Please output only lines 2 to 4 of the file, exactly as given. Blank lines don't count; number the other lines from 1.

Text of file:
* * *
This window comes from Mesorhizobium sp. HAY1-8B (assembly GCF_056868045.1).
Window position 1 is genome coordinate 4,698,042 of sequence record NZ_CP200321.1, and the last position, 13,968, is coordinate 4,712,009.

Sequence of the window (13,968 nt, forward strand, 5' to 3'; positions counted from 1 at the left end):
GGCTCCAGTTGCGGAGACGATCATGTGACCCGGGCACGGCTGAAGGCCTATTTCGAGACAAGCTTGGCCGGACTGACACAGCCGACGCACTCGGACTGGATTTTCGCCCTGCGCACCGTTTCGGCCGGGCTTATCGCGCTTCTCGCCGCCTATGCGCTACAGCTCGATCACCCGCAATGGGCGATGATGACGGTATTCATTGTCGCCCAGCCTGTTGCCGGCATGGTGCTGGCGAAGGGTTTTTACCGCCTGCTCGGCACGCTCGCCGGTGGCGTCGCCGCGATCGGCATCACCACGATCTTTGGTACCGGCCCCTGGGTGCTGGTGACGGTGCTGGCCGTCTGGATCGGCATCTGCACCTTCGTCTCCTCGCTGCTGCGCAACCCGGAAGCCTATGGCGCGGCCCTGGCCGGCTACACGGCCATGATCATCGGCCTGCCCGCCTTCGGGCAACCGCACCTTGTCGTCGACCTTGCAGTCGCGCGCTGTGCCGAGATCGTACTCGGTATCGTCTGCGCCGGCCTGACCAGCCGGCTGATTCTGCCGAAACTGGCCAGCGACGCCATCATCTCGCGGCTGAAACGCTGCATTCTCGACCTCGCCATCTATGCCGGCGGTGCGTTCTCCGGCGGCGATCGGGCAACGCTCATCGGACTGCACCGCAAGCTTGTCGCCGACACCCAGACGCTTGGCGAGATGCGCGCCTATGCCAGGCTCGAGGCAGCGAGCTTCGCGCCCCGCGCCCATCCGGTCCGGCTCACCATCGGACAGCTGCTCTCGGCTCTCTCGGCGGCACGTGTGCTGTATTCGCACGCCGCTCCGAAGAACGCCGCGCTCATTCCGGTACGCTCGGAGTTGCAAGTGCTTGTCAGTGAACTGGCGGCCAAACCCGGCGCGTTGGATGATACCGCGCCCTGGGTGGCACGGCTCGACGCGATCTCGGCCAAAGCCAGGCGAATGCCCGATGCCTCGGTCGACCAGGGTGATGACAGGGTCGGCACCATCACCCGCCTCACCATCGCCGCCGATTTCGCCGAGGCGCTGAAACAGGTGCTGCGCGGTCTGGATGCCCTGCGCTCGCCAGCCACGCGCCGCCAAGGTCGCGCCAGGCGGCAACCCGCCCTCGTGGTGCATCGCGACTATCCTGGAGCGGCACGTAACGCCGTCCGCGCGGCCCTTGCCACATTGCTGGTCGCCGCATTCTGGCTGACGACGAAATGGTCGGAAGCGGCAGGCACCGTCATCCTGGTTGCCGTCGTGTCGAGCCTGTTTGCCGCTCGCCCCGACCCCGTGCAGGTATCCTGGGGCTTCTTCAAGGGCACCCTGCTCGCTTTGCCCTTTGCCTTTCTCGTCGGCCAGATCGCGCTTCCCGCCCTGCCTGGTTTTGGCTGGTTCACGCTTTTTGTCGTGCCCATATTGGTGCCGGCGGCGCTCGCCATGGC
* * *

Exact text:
Window position 1 is genome coordinate 4,698,042 of sequence record NZ_CP200321.1, and the last position, 13,968, is coordinate 4,712,009.

Sequence of the window (13,968 nt, forward strand, 5' to 3'; positions counted from 1 at the left end):
GGCTCCAGTTGCGGAGACGATCATGTGACCCGGGCACGGCTGAAGGCCTATTTCGAGACAAGCTTGGCCGGACTGACACAGCCGACGCACTCGGACTGGATTTTCGCCCTGCGCACCGTTTCGGCCGGGCTTATCGCGCTTCTCGCCGCCTATGCGCTACAGCTCGATCACCCGCAATGGGCGATGATGACGGTATTCATTGTCGCCCAGCCTGTTGCCGGCATGGTGCTGGCGAAGGGTTTTTACCGCCTGCTCGGCACGCTCGCCGGTGGCGTCGCCGCGATCGGCATCACCACGATCTTTGGTACCGGCCCCTGGGTGCTGGTGACGGTGCTGGCCGTCTGGATCGGCATCTGCACCTTCGTCTCCTCGCTGCTGCGCAACCCGGAAGCCTATGGCGCGGCCCTGGCCGGCTACACGGCCATGATCATCGGCCTGCCCGCCTTCGGGCAACCGCACCTTGTCGTCGACCTTGCAGTCGCGCGCTGTGCCGAGATCGTACTCGGTATCGTCTGCGCCGGCCTGACCAGCCGGCTGATTCTGCCGAAACTGGCCAGCGACGCCATCATCTCGCGGCTGAAACGCTGCATTCTCGACCTCGCCATCTATGCCGGCGGTGCGTTCTCCGGCGGCGATCGGGCAACGCTCATCGGACTGCACCGCAAGCTTGTCGCCGACACCCAGACGCTTGGCGAGATGCGCGCCTATGCCAGGCTCGAGGCAGCGAGCTTCGCGCCCCGCGCCCATCCGGTCCGGCTCACCATCGGACAGCTGCTCTCGGCTCTCTCGGCGGCACGTGTGCTGTATTCGCACGCCGCTCCGAAGAACGCCGCGCTCATTCCGGTACGCTCGGAGTTGCAAGTGCTTGTCAGTGAACTGGCGGCCAAACCCGGCGCGTTGGATGATACCGCGCCCTGGGTGGCACGGCTCGACGCGATCTCGGCCAAAGCCAGGCGAATGCCCGATGCCTCGGTCGACCAGGGTGATGACAGGGTCGGCACCATCACCCGCCTCACCATCGCCGCCGATTTCGCCGAGGCGCTGAAACAGGTGCTGCGCGGTCTGGATGCCCTGCGCTCGCCAGCCACGCGCCGCCAAGGTCGCGCCAGGCGGCAACCCGCCCTCGTGGTGCATCGCGACTATCCTGGAGCGGCACGTAACGCCGTCCGCGCGGCCCTTGCCACATTGCTGGTCGCCGCATTCTGGCTGACGACGAAATGGTCGGAAGCGGCAGGCACCGTCATCCTGGTTGCCGTCGTGTCGAGCCTGTTTGCCGCTCGCCCCGACCCCGTGCAGGTATCCTGGGGCTTCTTCAAGGGCACCCTGCTCGCTTTGCCCTTTGCCTTTCTCGTCGGCCAGATCGCGCTTCCCGCCCTGCCTGGTTTTGGCTGGTTCACGCTTTTTGTCGTGCCCATATTGGTGCCGGCGGCGCTCGCCATGGC